* Once the raid has begun, he monitors the situation, provides real-time feedback, and updates to the other players in a helpful and educational manner.
* In the face of disaster, he never loses composure.

We all have our own DJ. Our group leader that keeps us together and helps us through. Destiny is not just a grind. Destiny is about friendship and teamwork. I’ve played the same mission countless times. But each time with a different team of people who needed help getting through it. And I knew when it was time for me to run through it, they would be just as willing to help me out.

As of this morning, the Destiny iPhone app tells me I’ve spent 21 days, 16 hours and 36 minutes of my life playing it. I play because I have fun. I play because of the people I can have fun with and that will always keep me coming back.

Spaceman

peroty at rest

Why can't I take this gun with me?

Games should be fun and not take themselves too seriously. For Halloween, the Tower, where Guardians hang out, dance, shop and access their vaults was turned into a creepy wonderland with a series of quests to complete wearing masks. We’ve been collecting candy to fill bags to exchange for masks and other items. It’s fun. And hilarious.

Crota: Pumpkin King!

BFFs

We are the Fr0zen Clan. Our motto is Let It Go!

Remember when I said games are meant to be fun. Here is our clan description:

Are you an orphaned princess who likes to sing her emotional status? Do you have super powers that should terrify your local serfs and merchants? Are you unaware of the number of plates in your house? Can you build an ice castle and create life (both terrifying and wildly annoying) from snow???? THEN THIS CLAN IS FOR YOU!!!!! We’ll also accept whalers from the moon, cannon fodder, bullet sponges and anyone that throws panic grenades.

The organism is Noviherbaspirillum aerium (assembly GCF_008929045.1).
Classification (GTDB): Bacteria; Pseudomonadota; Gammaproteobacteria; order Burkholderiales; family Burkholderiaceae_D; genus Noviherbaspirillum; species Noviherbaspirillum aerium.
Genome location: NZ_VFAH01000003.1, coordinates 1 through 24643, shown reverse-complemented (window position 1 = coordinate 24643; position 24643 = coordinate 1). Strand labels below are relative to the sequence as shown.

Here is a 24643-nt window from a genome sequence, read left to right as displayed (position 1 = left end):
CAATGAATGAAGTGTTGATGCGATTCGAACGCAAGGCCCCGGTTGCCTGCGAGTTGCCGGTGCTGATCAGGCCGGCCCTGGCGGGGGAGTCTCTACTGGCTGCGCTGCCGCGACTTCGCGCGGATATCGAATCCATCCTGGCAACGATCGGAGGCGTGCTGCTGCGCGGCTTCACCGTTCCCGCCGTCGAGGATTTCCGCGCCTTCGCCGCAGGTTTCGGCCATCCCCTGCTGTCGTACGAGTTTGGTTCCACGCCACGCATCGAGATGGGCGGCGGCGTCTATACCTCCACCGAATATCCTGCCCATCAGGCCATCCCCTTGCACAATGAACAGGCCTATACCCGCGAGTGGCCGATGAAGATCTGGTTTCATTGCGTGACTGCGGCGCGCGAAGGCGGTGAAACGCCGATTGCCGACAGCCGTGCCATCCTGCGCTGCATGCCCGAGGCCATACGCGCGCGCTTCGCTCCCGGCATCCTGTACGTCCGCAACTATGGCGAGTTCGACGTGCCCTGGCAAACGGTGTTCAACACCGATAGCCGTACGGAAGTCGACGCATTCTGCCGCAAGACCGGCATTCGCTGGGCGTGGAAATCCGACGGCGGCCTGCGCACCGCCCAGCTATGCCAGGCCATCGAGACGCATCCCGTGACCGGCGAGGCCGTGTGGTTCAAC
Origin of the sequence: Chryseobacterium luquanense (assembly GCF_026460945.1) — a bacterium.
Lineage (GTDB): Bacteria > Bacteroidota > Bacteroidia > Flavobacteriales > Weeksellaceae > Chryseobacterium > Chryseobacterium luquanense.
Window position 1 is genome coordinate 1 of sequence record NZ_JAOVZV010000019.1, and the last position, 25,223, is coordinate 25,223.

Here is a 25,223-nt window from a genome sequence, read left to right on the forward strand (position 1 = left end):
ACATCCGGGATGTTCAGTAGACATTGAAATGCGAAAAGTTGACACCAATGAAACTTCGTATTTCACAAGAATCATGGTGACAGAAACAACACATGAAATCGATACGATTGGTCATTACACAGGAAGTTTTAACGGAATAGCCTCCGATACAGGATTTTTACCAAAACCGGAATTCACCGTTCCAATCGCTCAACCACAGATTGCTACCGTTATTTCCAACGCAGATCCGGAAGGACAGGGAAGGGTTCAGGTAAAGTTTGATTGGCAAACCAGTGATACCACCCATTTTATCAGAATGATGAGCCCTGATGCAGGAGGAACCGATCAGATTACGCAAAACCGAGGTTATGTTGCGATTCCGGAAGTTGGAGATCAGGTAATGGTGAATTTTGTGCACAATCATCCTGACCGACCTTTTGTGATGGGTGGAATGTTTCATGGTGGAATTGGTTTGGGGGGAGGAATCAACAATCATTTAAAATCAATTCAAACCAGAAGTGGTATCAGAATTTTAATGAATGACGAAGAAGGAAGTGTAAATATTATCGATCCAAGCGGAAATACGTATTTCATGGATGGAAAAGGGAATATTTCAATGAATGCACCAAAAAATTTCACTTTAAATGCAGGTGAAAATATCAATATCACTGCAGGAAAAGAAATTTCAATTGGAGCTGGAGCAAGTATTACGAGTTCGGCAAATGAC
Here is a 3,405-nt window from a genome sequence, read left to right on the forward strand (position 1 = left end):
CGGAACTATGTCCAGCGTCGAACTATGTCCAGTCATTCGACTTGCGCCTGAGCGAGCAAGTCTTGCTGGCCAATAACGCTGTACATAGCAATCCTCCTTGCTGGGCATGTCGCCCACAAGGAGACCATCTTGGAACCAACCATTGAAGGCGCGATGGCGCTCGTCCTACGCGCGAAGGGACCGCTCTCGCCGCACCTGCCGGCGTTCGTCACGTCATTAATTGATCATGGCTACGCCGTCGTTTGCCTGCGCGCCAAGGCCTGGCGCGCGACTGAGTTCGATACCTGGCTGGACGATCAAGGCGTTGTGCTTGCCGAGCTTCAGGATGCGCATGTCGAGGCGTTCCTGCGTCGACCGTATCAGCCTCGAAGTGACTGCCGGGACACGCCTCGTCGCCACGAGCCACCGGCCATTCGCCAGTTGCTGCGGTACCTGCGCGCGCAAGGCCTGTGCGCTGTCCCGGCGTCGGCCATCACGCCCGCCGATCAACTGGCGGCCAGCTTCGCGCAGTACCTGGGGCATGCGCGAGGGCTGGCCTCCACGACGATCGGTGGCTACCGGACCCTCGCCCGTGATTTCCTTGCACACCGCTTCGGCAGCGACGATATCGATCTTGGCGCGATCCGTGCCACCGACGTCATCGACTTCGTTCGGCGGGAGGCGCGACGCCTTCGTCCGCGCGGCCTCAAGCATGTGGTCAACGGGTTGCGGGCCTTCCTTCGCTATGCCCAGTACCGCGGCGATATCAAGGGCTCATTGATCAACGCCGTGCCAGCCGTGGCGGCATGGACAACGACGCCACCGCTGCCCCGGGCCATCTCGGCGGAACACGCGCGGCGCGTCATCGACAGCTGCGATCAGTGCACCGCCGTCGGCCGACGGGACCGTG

We play on the Xbox One and are always looking for new friends. If you understand life comes before games, children exist and need to be cared for and like laughing and having a good time. Look us up.

The Setup / Michelle Vandy

I’ve written about The Setup before. But today’s entry made me look further. It features Brand Designer Michelle Vandy. She designs with her nose.

Michelle Vandy

Here’s her setup:

The last few years my arms have largely shaped my work setup. I used to struggle with severe pains and cramps in my lower arms and couldn’t design unless I had my special equipment. Basically I assembled a device from a Manfrotto Table Top Tripod Kit 209, 492 Long, tripod adapter plate and an Apple Magic Trackpad and placed it in front of my 15 inch MacBook Pro. I then used the tip of my nose to draw and maneuver the mouse, while my arms were resting in front of me. Yes, it was pretty frustrating at times and yes, it looked ridiculous and yes, it took a long time to increase my precision and speed, but somehow I ended up becoming extremely efficient!

Check out her site with a great domain name. She has full details on the hardware, photos and video of her using the setup in action.

Apollo Three Ways

Recently, NASA released photos from the Apollo missions. This is a treasure trove of 13,911 photos.

The photos themselves are wonderful to be able to see through the eyes and cameras of the astronauts. The photos are the originals without any post-processing or color correction. Which means someone took it upon themselves to do so.

NASA Apollo Images : Exposure & Color Corrected | Light And Matter

Unfortunately, the scans have not been corrected for color and exposure, so they tend to be flat and tinted. For those of you who like the Instagram-filter look, they’re just fine; it does add a bit of vintage charm. My instinct, though, is to repair them… to try to give them them accurate color and the crispness of a full-tonal range.

There are just a few of the more interesting photos with a before/after color correction applied to them. It gives new life to the photos.

And we couldn’t stop there.

Apollo Missions on Vimeo

I was looking through the Project Apollo Archive (flickr.com/photos/projectapolloarchive/) and at one point, I began clicking through a series of pics quickly and it looked like stop motion animation. So, I decided to see what that would look like without me having to click through it. Enjoy!

Sit back and enjoy almost three minutes of frantic space exploration.

Header image: Apollo 7 Hasselblad image from film magazine 4/N – Earth Orbit